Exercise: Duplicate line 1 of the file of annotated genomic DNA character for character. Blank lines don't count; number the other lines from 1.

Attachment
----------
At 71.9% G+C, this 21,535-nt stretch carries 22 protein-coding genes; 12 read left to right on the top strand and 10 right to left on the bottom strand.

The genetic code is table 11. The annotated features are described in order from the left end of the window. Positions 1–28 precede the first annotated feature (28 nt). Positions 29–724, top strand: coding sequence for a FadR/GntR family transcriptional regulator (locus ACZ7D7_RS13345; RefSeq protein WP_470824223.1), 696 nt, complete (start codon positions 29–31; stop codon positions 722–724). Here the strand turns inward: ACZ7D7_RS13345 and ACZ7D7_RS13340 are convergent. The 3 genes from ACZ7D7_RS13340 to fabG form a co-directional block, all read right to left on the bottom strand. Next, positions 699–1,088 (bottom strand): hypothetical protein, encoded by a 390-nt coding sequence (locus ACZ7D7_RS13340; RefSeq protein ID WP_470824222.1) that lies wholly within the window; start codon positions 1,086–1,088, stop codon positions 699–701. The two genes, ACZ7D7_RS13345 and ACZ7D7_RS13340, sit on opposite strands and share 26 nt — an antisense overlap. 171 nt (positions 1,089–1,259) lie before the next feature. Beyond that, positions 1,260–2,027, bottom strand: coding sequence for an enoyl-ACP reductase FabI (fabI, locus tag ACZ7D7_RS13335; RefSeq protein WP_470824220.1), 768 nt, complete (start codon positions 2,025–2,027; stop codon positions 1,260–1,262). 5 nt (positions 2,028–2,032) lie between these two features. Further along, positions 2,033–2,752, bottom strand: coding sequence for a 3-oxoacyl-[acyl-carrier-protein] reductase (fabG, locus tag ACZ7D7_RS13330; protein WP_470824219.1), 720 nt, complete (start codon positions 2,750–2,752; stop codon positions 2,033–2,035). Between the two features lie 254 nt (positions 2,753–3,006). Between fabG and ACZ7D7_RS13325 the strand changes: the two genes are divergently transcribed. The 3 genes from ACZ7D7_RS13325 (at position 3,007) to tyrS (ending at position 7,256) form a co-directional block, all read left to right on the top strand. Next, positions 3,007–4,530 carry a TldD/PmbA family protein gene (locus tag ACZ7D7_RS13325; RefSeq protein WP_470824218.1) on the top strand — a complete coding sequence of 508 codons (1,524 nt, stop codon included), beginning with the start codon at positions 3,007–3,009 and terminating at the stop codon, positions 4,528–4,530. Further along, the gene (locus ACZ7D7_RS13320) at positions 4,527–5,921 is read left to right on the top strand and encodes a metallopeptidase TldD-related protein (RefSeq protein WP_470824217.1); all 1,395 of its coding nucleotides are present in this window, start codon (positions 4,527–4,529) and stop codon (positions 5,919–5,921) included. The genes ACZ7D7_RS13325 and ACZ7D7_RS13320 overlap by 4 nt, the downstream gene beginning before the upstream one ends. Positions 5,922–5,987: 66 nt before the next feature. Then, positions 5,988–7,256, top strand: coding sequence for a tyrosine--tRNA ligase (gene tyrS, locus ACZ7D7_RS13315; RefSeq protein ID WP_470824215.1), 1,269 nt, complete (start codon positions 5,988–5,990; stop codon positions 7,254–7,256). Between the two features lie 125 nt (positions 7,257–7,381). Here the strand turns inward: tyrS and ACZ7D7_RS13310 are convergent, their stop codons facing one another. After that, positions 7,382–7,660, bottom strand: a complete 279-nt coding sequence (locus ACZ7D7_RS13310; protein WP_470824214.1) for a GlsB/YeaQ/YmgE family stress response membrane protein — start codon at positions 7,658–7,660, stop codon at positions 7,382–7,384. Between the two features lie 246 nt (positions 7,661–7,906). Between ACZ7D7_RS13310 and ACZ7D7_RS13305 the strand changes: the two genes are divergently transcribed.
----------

At 71.9% G+C, this 21,535-nt stretch carries 22 protein-coding genes; 12 read left to right on the top strand and 10 right to left on the bottom strand.